Oops! It appears that you have disabled your Javascript. In order for you to see this page as it is meant to appear, we ask that you please re-enable your Javascript!
#site-title a:hover, #site-title a:focus, #site-title a:active { color: #872010; }
 

Daphne bholua Jacqueline Postill closeup

I walked up the stairs to my back door yesterday morning and immediately smelled the gardenia-like scent of Daphne bholua “Jacqueline Postill”. The sun was finally strong enough to warm the buds and spur them to open. As I went past the door to get a bigger fragrance hit, a hummingbird who was also drawn to the almost 8 foot evergreen shrub buzzed by quite close to my ear. We all think hummingbirds are cute and delicate but they are actually quite aggressive. It continued to buzz around my head and occasionally chirp while I took some photos.

Daphne bholua "Jacqueline Postill" in bloom

Daphne bholua “Jacqueline Postill” in bloom

I planted my Daphne bholua “Jacqueline Postill” back in 2011. At that time it was about 3 feet tall. It holds up well during every season so far with very little leaf damage from sun, cold, wind or snow. It even froze for a few days this year. You can see some of the damage in the photos. Not too bad considering the leaves were frozen for several days, thawing only for a few hours each day.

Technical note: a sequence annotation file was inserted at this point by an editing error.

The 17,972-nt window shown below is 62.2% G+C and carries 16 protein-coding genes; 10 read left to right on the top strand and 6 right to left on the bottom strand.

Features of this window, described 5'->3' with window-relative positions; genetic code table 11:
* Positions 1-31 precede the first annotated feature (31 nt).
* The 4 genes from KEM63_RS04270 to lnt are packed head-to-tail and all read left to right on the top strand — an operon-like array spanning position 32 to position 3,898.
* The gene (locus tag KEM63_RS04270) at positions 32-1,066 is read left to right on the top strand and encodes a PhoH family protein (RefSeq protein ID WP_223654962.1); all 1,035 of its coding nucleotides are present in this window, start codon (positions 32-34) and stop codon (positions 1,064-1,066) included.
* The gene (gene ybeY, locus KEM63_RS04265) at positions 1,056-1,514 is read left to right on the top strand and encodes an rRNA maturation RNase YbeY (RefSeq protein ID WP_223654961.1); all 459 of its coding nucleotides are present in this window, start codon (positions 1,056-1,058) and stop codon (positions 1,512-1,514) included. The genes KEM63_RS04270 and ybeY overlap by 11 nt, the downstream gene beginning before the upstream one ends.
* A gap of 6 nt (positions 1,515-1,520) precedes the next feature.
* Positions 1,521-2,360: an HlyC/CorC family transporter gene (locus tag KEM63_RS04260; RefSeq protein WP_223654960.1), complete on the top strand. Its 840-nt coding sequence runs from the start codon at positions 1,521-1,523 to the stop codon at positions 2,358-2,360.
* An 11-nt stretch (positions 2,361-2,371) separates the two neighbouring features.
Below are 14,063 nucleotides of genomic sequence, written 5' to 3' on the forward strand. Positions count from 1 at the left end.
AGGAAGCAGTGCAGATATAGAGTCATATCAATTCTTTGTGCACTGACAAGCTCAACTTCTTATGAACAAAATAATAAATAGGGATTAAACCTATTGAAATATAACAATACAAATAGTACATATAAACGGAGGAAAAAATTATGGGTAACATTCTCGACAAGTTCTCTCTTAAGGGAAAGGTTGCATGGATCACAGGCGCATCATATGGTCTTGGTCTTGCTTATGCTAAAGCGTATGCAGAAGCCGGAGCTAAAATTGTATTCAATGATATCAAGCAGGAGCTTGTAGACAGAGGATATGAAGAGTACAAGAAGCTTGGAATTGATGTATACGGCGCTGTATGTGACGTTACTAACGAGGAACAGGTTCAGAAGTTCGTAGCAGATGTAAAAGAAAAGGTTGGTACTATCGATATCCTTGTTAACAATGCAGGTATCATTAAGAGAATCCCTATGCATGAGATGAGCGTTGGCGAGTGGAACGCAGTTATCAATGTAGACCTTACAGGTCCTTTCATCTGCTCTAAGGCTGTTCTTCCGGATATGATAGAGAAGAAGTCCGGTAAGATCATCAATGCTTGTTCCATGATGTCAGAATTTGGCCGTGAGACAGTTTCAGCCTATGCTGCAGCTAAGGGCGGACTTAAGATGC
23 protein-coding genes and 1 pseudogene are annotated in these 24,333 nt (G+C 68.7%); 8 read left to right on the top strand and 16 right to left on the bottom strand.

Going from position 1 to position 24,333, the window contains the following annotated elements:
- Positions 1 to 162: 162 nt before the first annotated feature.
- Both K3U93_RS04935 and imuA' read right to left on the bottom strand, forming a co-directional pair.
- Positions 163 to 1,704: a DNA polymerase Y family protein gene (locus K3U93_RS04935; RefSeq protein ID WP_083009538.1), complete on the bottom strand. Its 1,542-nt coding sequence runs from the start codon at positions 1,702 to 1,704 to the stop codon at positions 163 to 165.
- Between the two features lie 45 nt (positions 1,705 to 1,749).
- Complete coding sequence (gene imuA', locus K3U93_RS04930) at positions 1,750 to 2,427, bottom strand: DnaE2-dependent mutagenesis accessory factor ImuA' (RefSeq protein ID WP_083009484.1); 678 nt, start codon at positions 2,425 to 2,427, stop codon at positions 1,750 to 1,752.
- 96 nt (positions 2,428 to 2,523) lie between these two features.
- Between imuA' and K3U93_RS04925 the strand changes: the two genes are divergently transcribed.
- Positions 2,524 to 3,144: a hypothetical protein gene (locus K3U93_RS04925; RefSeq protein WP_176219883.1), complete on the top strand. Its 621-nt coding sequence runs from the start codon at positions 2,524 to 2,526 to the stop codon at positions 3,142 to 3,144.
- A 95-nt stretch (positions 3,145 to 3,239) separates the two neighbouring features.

Daphne bholua Jacqueline Postill closeup with cold damage

Brown spots on the leaves where they were damaged by temperatures in the teens

My Daphne bholua is planted in a sheltered location near the fence which has been helpful so far but next year may be too hot and dry. If I move it I expect it will turn on me and die since daphnes like to stay put. I’ve had great luck with daphnes but even if you treat them well sometimes they just die for no apparent reason. Such is the life of a gardener. You just can’t worry about stuff like that.

Daphne bholua “Jacqueline Postill”, also known as Nepalese Paper Plant, is named after the wife of Alan Postill who selected this self pollinating seedling of Daphne bholua “Gurka”. It’s a native of the eastern Himalayas where it grows in great thickets. Judging from the intensity of fragrance that just one bush can produce, a whole thicket would be intoxicating. Speaking of intoxicating, you should avoid pruning the Daphne bholua or ingesting the berries. All parts of it are poisonous to humans as well as pets.

Comments are closed.